Fit, Rather Than Assume, a CER Error Distribution

Parametrics Track




Analysts usually assume a distribution (e.g., normal, log-normal, or triangular) to model the errors of a cost estimating relationship (CER) for cost uncertainly analysis. However, this hypothetical assumption may not be suitable to model the underlying distribution of CER errors. A distribution fitting tool is often used to hypothesize an appropriate distribution for a given set of data. It can also be applied to fit a distribution to
1. the CER residuals (i.e., Actual – Predicted = yi / ŷi) for additive error models and
2. the CER “percent” errors in the form of ratios (i.e., Actual/Predicted = yi / ŷi) for multiplicative error models.
This way, the CER error distribution is derived based upon the residuals (or percent errors) specific to the analysis, rather than a generic assumption applied to any analysis.

If we use a curve-fitting tool to analyze the yi / ŷi ratios for a multiplicative error CER, we cannot apply the fitted distribution directly for cost uncertainty analysis. This is because it does not account for (1) a distance assessment between the estimating point and the centroid of the data set, (2) the sample size, or (3) the degrees of freedom of the respective CER. We must make adjustments when using the fitted distribution to perform uncertainty analysis in a simulation tool. This paper proposes an objective method to account for the above elements when modeling CER uncertainty with a fitted distribution; namely, it develops a prediction interval for cost uncertainty analysis using a curve-fitting tool.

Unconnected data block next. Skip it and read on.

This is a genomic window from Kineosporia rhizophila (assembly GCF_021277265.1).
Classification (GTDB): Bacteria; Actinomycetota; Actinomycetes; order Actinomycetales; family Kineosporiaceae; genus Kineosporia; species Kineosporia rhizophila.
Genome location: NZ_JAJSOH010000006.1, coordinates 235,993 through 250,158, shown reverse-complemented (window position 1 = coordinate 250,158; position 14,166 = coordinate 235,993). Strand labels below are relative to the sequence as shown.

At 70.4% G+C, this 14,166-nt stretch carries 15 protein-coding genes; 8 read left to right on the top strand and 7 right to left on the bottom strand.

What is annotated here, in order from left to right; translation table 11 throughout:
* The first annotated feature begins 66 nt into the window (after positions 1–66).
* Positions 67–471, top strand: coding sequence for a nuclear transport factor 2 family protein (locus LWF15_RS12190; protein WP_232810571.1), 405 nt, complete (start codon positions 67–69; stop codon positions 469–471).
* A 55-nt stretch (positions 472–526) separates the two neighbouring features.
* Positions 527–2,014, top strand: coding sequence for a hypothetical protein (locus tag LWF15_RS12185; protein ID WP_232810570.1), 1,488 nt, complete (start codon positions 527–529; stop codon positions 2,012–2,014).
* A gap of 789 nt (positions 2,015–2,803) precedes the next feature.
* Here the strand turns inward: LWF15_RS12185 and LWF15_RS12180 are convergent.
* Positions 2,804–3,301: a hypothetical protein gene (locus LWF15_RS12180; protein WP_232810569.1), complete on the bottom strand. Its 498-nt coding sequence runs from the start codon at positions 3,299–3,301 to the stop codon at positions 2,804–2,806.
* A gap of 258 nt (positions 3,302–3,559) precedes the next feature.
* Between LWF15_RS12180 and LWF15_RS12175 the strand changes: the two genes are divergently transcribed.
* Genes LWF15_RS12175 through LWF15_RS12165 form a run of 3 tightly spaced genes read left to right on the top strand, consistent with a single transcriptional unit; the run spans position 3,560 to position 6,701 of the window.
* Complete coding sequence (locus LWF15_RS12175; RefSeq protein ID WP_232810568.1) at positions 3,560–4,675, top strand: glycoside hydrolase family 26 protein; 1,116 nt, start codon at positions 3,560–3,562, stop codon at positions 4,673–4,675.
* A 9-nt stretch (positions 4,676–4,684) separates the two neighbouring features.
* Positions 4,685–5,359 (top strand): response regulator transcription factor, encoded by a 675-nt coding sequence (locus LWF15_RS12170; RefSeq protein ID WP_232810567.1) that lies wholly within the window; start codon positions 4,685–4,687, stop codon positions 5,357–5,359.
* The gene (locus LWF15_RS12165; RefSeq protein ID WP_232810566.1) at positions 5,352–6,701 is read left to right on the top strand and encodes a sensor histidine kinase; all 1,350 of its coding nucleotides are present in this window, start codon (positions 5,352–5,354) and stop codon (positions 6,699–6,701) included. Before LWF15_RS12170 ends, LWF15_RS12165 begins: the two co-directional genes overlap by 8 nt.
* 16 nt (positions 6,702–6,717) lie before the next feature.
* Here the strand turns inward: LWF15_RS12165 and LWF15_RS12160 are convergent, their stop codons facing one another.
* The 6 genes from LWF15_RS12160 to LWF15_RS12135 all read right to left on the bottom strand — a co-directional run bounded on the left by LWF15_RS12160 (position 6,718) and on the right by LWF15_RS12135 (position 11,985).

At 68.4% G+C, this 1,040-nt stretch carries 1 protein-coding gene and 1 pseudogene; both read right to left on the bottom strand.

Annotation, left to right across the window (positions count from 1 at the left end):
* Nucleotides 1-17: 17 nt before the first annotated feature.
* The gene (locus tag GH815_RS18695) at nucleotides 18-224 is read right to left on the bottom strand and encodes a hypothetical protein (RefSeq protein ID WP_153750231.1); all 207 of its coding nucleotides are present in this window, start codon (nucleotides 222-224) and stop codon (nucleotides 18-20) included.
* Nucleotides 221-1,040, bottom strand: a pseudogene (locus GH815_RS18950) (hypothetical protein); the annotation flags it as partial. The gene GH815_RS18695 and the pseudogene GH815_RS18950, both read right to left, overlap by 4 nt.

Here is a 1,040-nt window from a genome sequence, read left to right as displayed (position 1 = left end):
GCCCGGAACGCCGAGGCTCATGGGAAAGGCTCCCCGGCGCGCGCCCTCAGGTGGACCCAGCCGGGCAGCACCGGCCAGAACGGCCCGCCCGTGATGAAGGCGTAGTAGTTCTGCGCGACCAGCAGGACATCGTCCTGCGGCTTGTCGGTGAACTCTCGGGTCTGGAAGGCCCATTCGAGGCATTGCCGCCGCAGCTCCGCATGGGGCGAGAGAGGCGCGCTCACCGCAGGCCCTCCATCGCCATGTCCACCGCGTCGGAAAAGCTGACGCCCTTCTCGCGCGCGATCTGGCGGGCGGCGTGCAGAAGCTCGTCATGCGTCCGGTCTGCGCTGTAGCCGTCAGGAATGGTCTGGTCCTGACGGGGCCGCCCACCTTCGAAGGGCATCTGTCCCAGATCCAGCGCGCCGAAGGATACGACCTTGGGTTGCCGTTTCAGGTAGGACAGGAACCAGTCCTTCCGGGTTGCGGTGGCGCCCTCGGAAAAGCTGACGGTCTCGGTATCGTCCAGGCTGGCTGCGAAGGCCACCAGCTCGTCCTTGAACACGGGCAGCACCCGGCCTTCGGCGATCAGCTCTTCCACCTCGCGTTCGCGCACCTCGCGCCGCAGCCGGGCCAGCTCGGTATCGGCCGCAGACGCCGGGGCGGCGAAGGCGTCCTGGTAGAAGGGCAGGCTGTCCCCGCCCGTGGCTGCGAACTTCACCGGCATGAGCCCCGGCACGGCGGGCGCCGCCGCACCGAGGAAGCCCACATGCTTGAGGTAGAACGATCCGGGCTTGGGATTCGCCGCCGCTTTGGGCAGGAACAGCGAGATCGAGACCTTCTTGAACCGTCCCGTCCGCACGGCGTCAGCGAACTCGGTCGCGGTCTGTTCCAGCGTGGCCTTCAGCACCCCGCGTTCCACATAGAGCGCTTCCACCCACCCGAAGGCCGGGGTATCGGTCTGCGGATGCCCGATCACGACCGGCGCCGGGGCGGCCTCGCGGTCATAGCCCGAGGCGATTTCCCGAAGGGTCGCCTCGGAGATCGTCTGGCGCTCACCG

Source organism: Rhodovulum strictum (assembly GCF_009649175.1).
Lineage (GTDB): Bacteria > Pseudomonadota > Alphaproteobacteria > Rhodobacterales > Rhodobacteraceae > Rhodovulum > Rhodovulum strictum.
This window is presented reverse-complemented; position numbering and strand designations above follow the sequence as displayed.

Furthermore, analysts often use a curve-fitting tool to analyze the residuals (or percentage errors) from various CERs all together. This paper discusses issues associated with this approach and explains why it is not appropriate to do so.


Shu-Ping Hu
Tecolote Research, Inc.
Shu-Ping Hu is a Chief Statistician at Tecolote Research, Incorporated. Shu-Ping joined Tecolote in 1984 and serves as a company expert in all statistical matters. She earned her Ph.D. in Mathematics, with an emphasis in Statistics, at the University of California, Santa Barbara.
She has published many technical papers, covering such topics as developing the PING Factor to adjust the log-linear CER to reflect the mean and suggesting an adjusted R-square measure for the Minimum-Unbiased-Percentage Error (MUPE) and Minimum-Percentage Error Regression under Zero-Percentage Bias (ZMPE) CERs.

Dr. Hu has 20 years of experience supporting Unmanned Space Vehicle Cost Model (USCM) CER development and the related database. She also has 25 years of experience designing, developing, and validating statistical, learning, and regression algorithms in CO$TAT. In addition, Dr. Hu developed many of the distribution and correlation algorithms implemented in the ACE RI$K simulation tool. For over 20 years, she has been a regular presenter of the most advanced cost analysis techniques at major cost conferences.